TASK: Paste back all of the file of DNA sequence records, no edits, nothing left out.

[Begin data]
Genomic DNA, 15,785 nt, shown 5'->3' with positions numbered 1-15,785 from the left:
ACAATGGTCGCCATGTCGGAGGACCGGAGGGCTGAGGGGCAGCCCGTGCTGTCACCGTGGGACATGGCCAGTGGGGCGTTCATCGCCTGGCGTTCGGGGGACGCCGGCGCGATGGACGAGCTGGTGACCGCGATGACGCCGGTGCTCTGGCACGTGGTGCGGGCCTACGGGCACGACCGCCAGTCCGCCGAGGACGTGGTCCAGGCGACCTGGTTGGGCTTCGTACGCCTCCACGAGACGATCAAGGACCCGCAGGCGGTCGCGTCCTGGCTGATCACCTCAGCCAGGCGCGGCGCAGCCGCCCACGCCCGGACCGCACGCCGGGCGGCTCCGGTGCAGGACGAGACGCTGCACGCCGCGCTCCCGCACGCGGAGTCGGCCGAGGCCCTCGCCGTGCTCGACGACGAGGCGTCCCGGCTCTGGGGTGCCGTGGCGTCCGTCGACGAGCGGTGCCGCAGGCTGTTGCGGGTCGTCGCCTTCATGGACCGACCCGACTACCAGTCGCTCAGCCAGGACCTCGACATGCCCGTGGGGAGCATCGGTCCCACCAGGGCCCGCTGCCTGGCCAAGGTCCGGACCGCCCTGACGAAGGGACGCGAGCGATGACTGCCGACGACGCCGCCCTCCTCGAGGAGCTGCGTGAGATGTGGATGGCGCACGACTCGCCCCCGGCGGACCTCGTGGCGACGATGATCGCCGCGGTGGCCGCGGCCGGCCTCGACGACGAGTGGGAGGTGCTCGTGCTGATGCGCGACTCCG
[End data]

Genomic DNA, 15,785 nt, shown 5'->3' with positions numbered 1-15,785 from the left:
ACAATGGTCGCCATGTCGGAGGACCGGAGGGCTGAGGGGCAGCCCGTGCTGTCACCGTGGGACATGGCCAGTGGGGCGTTCATCGCCTGGCGTTCGGGGGACGCCGGCGCGATGGACGAGCTGGTGACCGCGATGACGCCGGTGCTCTGGCACGTGGTGCGGGCCTACGGGCACGACCGCCAGTCCGCCGAGGACGTGGTCCAGGCGACCTGGTTGGGCTTCGTACGCCTCCACGAGACGATCAAGGACCCGCAGGCGGTCGCGTCCTGGCTGATCACCTCAGCCAGGCGCGGCGCAGCCGCCCACGCCCGGACCGCACGCCGGGCGGCTCCGGTGCAGGACGAGACGCTGCACGCCGCGCTCCCGCACGCGGAGTCGGCCGAGGCCCTCGCCGTGCTCGACGACGAGGCGTCCCGGCTCTGGGGTGCCGTGGCGTCCGTCGACGAGCGGTGCCGCAGGCTGTTGCGGGTCGTCGCCTTCATGGACCGACCCGACTACCAGTCGCTCAGCCAGGACCTCGACATGCCCGTGGGGAGCATCGGTCCCACCAGGGCCCGCTGCCTGGCCAAGGTCCGGACCGCCCTGACGAAGGGACGCGAGCGATGACTGCCGACGACGCCGCCCTCCTCGAGGAGCTGCGTGAGATGTGGATGGCGCACGACTCGCCCCCGGCGGACCTCGTGGCGACGATGATCGCCGCGGTGGCCGCGGCCGGCCTCGACGACGAGTGGGAGGTGCTCGTGCTGATGCGCGACTCCG